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The Grid | GaN switch at 650 V ‘sweet spot’



Texas Instruments (TI) has produced a 650 V gallium nitride (GaN) power switch for EV designs (writes Nick Flaherty).


It is combined with a silicon gate driver in a single package to simplify the design and management of power systems. The combination has been under test with customers for the past two years, gathering 40 million hours of reliability data before the launch.


Using GaN at a switching frequency of 2.2 MHz, rather than the 150 kHz for silicon MOSFET power switches, provides 99% conversion efficiency. The higher frequency also reduces the size of the magnetics by 56%, in turn reducing the size and weight of onboard chargers and inverters.

An on-resistance of 30 mΩ reduces the thermal losses and the size of the heat sink required. Top- and bottom cooled variants of the 12 x 12 mm package are available.

“For every 1 W you save in efficiency you can save 1 W in cooling, so you get a magnifying effect in reducing losses, and you can charge faster,” said Steve Lambouses at TI.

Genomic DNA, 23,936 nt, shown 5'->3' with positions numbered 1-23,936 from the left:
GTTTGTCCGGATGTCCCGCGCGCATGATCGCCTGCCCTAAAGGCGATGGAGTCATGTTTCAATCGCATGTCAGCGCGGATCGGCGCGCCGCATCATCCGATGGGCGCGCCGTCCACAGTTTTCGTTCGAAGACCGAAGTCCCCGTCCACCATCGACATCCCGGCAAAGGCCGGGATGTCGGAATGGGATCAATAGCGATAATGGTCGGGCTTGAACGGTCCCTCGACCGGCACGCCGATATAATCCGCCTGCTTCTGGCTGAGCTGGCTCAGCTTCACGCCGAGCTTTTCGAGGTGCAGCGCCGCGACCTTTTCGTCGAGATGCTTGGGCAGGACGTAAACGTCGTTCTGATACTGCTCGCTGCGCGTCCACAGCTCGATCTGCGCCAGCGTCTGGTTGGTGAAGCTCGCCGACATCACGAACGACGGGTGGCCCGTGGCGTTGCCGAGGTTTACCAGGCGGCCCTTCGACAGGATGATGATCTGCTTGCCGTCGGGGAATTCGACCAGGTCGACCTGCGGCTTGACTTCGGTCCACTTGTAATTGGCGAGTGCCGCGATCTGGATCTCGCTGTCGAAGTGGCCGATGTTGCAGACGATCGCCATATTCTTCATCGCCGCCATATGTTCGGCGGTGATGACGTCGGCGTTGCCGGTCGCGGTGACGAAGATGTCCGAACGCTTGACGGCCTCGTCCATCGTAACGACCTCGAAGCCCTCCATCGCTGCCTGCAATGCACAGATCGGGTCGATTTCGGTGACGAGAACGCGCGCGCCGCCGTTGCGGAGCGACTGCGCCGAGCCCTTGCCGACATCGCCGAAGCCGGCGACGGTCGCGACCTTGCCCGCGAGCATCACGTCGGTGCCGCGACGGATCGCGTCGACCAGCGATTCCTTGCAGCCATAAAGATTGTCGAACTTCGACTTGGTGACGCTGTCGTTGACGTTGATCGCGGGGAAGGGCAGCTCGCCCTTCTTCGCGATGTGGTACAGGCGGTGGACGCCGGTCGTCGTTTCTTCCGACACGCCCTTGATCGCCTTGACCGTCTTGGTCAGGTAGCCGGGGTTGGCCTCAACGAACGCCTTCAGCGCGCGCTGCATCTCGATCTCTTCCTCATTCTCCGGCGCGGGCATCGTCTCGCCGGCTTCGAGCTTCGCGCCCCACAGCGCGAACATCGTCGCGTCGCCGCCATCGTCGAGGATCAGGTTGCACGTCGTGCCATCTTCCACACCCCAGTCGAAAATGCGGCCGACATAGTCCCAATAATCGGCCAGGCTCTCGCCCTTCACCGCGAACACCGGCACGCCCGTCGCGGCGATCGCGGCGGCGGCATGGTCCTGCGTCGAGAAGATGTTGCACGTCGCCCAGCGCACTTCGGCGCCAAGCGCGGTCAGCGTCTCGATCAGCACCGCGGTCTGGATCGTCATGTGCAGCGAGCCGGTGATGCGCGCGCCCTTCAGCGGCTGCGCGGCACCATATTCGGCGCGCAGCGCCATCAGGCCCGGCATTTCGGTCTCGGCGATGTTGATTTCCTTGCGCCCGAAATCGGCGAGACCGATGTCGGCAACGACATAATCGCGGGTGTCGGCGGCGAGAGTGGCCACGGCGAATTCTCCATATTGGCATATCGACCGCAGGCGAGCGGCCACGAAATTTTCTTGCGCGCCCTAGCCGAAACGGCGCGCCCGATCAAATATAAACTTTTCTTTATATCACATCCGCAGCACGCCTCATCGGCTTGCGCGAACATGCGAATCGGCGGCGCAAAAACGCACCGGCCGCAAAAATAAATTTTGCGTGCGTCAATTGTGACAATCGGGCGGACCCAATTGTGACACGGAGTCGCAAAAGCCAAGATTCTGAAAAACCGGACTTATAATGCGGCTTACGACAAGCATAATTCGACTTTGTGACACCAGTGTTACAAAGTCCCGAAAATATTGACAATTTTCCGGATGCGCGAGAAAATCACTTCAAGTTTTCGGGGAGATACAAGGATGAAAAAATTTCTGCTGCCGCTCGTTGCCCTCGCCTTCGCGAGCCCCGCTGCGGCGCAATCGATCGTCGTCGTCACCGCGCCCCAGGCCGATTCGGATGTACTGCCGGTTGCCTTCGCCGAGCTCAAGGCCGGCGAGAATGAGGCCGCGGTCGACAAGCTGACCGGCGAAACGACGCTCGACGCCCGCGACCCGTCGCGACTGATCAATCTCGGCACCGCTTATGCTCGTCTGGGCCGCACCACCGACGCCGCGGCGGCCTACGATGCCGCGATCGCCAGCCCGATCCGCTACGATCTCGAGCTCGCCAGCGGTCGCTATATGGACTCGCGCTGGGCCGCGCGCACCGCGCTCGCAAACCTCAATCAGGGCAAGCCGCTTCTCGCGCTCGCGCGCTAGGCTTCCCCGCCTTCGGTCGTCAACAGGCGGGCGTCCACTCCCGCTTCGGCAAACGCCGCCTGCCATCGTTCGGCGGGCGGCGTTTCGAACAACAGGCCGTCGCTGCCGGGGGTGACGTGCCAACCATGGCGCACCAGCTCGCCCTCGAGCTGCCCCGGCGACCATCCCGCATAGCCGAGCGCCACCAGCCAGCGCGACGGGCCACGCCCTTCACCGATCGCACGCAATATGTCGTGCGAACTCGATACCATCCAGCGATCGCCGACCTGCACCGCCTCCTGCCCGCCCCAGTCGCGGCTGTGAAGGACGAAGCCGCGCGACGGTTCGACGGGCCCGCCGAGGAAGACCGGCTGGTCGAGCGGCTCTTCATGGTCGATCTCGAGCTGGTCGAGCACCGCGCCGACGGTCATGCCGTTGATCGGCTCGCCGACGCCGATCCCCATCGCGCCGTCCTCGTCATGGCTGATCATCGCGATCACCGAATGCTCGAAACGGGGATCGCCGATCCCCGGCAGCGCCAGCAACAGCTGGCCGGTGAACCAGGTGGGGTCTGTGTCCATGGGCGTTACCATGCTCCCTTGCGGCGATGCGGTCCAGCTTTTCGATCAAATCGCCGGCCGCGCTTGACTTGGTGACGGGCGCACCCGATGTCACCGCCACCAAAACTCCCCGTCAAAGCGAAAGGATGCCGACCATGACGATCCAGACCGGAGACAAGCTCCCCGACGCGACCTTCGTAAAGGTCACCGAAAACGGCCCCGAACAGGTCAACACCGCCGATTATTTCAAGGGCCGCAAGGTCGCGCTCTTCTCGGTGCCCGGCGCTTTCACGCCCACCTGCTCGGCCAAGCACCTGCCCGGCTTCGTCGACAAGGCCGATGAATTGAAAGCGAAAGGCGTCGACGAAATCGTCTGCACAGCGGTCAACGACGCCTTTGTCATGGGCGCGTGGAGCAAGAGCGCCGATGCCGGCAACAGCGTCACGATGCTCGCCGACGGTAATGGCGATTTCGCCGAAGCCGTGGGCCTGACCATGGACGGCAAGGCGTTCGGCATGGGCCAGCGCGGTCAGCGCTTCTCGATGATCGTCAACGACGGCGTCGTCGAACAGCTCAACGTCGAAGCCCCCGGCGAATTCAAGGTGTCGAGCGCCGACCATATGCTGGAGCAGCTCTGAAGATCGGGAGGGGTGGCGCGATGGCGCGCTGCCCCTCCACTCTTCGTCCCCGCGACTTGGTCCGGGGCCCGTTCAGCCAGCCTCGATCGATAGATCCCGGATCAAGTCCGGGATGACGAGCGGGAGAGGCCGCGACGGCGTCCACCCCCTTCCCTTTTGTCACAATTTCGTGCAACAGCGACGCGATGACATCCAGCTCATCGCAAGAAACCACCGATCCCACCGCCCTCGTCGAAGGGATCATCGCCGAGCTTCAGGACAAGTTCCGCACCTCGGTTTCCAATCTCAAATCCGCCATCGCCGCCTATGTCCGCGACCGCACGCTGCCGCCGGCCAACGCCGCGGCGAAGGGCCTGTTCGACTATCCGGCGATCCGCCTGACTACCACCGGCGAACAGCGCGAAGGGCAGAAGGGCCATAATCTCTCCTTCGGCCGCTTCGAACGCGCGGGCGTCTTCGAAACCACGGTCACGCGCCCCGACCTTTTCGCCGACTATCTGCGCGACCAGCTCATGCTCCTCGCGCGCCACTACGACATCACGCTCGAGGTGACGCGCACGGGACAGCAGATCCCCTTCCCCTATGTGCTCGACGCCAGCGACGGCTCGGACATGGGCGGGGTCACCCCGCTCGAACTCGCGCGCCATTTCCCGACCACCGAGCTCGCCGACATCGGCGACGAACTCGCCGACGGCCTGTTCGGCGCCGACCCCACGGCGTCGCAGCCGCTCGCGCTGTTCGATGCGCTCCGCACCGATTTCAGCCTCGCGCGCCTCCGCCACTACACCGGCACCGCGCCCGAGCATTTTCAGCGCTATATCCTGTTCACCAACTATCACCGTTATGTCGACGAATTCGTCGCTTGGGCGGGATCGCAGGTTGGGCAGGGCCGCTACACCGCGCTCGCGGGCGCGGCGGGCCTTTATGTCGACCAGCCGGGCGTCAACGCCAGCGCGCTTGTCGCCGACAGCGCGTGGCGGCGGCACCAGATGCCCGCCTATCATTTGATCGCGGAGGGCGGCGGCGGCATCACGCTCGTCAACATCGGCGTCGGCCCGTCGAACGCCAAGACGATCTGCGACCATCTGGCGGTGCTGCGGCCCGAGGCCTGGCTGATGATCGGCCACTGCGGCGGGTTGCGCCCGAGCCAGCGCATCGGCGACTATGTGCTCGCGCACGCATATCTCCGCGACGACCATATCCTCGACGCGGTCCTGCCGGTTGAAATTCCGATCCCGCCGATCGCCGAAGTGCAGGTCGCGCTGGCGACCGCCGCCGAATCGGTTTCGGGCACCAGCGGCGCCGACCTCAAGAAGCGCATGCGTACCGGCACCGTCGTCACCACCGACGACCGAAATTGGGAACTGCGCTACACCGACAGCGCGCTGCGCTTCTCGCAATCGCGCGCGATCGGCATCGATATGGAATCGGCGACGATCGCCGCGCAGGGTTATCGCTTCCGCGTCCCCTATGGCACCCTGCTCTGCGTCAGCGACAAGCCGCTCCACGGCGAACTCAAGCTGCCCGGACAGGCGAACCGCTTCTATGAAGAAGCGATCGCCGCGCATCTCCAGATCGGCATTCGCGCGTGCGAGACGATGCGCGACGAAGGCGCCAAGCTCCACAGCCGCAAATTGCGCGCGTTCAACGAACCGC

The company says 650 V is the sweet spot for EVs up to 54 kW,

and doesn’t plan to support higher voltages. Higher voltage designs can be supported with the switches in parallel, synchronised by the controllers.


The silicon driver supports an ideal diode mode for the GaN switch. This allows optimisation of the dead time in a switching topology for higher efficiency, as the GaN FET is turned on automatically by the built-in gate driver after a very short delay when a negative drain to source voltage is sensed.

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